Similarly, when one marital partner dies, the survivor loses a degree of suicidal immunity; but this loss is less a consequence of the severing of the conjugal bond alone than of the more general shock to the family that the survivor must endure.
Aren't there different kinds of "social goals and rules," for example, and aren't some of these dis -harmonious? We imitate other human beings in the same way that we reproduce the sounds of nature, physical objects, or the movements of non-human animals; and since no clearly social element is involved in the latter, neither is there such an element in the former.
Durkheim had already pondered this difficulty in Book One, in his discussion of suicide by insanity, and his solution there was repeated here.
Finally, the immunity to suicide increases with the size of the family, 22 a fact Durkheim attributed to the greater number and intensity of collective sentiments produced and repeatedly reinforced by the larger group.
Unlimited desires are, by definition, insatiable, and insatiability is a sure source of human misery: "To pursue a goal which is by definition unattainable," Durkheim concluded, "is to condemn oneself to a state of perpetual unhappiness.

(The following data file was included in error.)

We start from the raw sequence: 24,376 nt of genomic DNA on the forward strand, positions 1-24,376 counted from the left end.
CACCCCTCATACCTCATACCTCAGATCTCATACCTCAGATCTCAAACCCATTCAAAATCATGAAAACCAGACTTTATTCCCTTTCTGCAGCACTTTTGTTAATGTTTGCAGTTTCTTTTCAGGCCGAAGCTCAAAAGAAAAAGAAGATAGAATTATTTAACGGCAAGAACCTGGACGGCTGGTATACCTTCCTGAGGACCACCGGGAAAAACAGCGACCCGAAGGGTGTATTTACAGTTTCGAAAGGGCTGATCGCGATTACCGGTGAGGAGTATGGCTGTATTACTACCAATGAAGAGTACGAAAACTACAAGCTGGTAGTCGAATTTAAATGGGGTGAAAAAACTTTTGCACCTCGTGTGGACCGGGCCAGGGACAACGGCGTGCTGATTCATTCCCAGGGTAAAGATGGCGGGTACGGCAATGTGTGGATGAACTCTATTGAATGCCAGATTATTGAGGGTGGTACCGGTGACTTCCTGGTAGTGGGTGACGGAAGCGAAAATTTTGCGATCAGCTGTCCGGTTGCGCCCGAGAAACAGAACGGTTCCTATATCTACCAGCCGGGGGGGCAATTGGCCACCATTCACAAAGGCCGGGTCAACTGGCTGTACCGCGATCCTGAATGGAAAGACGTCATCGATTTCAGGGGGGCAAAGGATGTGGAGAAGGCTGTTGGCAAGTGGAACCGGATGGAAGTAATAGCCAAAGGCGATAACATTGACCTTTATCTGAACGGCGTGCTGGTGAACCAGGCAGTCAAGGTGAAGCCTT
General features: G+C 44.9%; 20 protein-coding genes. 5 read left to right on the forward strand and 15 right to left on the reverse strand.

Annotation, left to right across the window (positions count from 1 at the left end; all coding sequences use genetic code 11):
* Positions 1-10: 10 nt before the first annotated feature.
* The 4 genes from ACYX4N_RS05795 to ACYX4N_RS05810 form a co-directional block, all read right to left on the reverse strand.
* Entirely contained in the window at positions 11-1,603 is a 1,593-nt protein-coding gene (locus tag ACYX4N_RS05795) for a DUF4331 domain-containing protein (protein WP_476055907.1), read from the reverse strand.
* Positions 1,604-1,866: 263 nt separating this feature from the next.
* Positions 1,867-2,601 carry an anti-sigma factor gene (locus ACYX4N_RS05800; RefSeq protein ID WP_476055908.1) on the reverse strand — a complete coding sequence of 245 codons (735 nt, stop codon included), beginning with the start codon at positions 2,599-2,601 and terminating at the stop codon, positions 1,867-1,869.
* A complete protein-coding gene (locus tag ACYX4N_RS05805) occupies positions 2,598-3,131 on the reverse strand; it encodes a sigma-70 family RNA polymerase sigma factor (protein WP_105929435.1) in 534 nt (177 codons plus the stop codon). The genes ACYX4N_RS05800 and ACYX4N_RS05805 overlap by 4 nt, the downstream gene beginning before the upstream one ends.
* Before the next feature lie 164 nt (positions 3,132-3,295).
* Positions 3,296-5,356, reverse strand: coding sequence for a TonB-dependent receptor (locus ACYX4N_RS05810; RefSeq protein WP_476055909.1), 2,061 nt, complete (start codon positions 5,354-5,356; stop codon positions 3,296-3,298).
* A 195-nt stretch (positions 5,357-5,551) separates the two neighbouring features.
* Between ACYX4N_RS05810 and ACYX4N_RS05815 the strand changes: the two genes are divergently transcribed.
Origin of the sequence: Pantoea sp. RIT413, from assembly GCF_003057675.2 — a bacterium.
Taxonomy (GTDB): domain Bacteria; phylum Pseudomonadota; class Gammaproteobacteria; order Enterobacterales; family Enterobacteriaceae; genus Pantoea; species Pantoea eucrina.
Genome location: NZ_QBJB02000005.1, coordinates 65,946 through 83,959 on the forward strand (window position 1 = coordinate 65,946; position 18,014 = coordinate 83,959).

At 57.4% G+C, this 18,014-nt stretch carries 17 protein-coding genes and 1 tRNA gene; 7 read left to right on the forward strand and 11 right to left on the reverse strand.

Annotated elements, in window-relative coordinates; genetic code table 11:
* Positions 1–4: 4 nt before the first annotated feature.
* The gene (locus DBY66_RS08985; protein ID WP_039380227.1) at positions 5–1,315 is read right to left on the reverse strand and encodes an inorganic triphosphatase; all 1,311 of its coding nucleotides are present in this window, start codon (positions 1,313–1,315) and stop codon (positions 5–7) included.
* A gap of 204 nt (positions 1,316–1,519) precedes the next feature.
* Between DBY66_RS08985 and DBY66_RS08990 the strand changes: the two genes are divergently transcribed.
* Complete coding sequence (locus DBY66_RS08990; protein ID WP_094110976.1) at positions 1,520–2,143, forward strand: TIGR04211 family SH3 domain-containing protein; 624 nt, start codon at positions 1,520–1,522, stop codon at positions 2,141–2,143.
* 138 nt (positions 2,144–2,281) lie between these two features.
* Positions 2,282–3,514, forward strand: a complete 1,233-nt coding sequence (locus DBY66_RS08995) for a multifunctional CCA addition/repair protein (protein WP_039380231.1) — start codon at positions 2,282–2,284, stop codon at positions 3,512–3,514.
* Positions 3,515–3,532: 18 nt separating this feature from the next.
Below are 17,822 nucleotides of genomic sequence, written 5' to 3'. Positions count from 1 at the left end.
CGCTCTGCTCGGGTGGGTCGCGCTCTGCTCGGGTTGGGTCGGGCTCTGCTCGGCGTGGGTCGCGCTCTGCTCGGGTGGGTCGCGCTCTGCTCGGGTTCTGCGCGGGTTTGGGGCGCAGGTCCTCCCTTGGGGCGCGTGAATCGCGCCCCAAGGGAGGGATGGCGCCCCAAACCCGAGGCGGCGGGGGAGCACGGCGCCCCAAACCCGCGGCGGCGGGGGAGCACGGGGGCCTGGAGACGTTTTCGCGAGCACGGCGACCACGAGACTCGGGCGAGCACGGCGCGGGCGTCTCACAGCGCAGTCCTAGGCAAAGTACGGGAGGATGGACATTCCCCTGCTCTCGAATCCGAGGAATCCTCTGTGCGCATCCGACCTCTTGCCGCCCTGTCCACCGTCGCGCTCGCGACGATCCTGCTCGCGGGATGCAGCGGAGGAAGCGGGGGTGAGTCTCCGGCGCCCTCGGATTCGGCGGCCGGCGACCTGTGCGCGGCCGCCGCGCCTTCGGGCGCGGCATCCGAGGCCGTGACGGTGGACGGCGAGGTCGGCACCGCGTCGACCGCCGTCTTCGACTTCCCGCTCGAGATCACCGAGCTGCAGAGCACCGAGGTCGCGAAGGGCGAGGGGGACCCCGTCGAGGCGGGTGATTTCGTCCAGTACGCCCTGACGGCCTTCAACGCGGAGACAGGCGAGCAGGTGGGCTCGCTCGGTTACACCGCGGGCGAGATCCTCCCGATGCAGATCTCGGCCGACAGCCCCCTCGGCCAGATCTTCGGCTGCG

How are these data to be explained? A society in which intelligent individualism could not be exaggerated, for example, would be incapable of radical innovation, even if such innovation were necessary; inversely, a society in which such individualism could not be significantly reduced would be unable to adapt to the conditions of war, in which conformity and passive obedience are elevated into virtues.Standing above its own members, it would have all necessary authority to demand indispensable sacrifices and concessions and impose order upon them But this does not mean that every suicido-genic current is "normal"; on the contrary, these currents must produce suicides only in a certain measure which varies from one society to another as well as over time. The latter represents an insufficient state of integration which detaches the individual from society with dangerous consequences, the former unites the members of a society in a single thought, the disinterested impersonal conception of an "ideal humanity" which transcends and subordinates private, selfish goals cf. The industrial goals of gaining wealth became insufficient in creating happiness which led to higher suicide rates in the rich people as compared to the poor. Moreover, the terms that Durkheim employed in making this argument -- "collective tendencies," "collective passions," etc. Suicides like that of Lamartine's Raphael, for example, committed out of a morbid mood of melancholia -- were considered the consequence and expression of egoistic suicide, as were the more cheerfully indifferent "Epicurean" suicides of those who, no longer able to experience the pleasures of life, see no reason to prolong it. The decisive influence of these currents, however, is rarely exerted throughout an entire society; on the contrary, its effect is typically felt within those particular environments whose conditions are especially favorable to the development of one current or another. I will stress the importance of suicide that Durkheim considered and how he was competent enough to present reasons to the social causes, as well as examining the variations in suicide rates by means of his hypothesis of social integration and regulatory functions of society. This is not to say that a melancholy view of life automatically increases the inclination to suicide. Consistent with The Rules of Sociological Method, therefore, Durkheim began his work with a warning against notiones vulgares, together with an insistence that our first task This makes an individual retract from the social groups. Here Durkheim was particularly concerned to dismiss the view that suicide, the rate of which had increased exponentially in western Europe since the eighteenth century, was the "ransom money" of civilization, the inevitable companion of social progress.